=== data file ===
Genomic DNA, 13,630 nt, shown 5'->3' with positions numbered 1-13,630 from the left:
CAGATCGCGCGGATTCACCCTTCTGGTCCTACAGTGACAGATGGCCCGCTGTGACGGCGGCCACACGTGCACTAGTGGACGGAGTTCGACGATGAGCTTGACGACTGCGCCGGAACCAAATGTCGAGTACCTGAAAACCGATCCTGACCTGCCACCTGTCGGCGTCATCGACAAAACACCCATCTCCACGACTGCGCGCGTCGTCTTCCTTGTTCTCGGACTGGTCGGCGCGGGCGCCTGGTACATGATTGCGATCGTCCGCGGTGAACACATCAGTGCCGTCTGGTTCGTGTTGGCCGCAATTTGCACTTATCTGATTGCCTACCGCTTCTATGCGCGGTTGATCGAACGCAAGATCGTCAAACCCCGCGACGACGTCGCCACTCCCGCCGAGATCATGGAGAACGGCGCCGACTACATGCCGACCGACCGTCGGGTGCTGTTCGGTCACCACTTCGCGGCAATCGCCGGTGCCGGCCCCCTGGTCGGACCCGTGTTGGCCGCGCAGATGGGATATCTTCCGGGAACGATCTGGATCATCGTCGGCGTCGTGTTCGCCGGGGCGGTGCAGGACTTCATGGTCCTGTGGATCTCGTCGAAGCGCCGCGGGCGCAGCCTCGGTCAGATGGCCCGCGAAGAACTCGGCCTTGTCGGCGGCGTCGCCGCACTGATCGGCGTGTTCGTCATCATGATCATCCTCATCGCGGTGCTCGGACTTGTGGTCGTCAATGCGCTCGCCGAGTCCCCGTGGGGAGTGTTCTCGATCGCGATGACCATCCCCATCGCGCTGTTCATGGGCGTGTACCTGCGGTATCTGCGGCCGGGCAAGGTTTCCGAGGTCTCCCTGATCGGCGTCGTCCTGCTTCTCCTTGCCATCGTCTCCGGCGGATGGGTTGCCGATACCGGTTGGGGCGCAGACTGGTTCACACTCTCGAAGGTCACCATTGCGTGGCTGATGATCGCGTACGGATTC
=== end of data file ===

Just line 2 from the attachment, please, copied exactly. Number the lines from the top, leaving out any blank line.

CAGATCGCGCGGATTCACCCTTCTGGTCCTACAGTGACAGATGGCCCGCTGTGACGGCGGCCACACGTGCACTAGTGGACGGAGTTCGACGATGAGCTTGACGACTGCGCCGGAACCAAATGTCGAGTACCTGAAAACCGATCCTGACCTGCCACCTGTCGGCGTCATCGACAAAACACCCATCTCCACGACTGCGCGCGTCGTCTTCCTTGTTCTCGGACTGGTCGGCGCGGGCGCCTGGTACATGATTGCGATCGTCCGCGGTGAACACATCAGTGCCGTCTGGTTCGTGTTGGCCGCAATTTGCACTTATCTGATTGCCTACCGCTTCTATGCGCGGTTGATCGAACGCAAGATCGTCAAACCCCGCGACGACGTCGCCACTCCCGCCGAGATCATGGAGAACGGCGCCGACTACATGCCGACCGACCGTCGGGTGCTGTTCGGTCACCACTTCGCGGCAATCGCCGGTGCCGGCCCCCTGGTCGGACCCGTGTTGGCCGCGCAGATGGGATATCTTCCGGGAACGATCTGGATCATCGTCGGCGTCGTGTTCGCCGGGGCGGTGCAGGACTTCATGGTCCTGTGGATCTCGTCGAAGCGCCGCGGGCGCAGCCTCGGTCAGATGGCCCGCGAAGAACTCGGCCTTGTCGGCGGCGTCGCCGCACTGATCGGCGTGTTCGTCATCATGATCATCCTCATCGCGGTGCTCGGACTTGTGGTCGTCAATGCGCTCGCCGAGTCCCCGTGGGGAGTGTTCTCGATCGCGATGACCATCCCCATCGCGCTGTTCATGGGCGTGTACCTGCGGTATCTGCGGCCGGGCAAGGTTTCCGAGGTCTCCCTGATCGGCGTCGTCCTGCTTCTCCTTGCCATCGTCTCCGGCGGATGGGTTGCCGATACCGGTTGGGGCGCAGACTGGTTCACACTCTCGAAGGTCACCATTGCGTGGCTGATGATCGCGTACGGATTC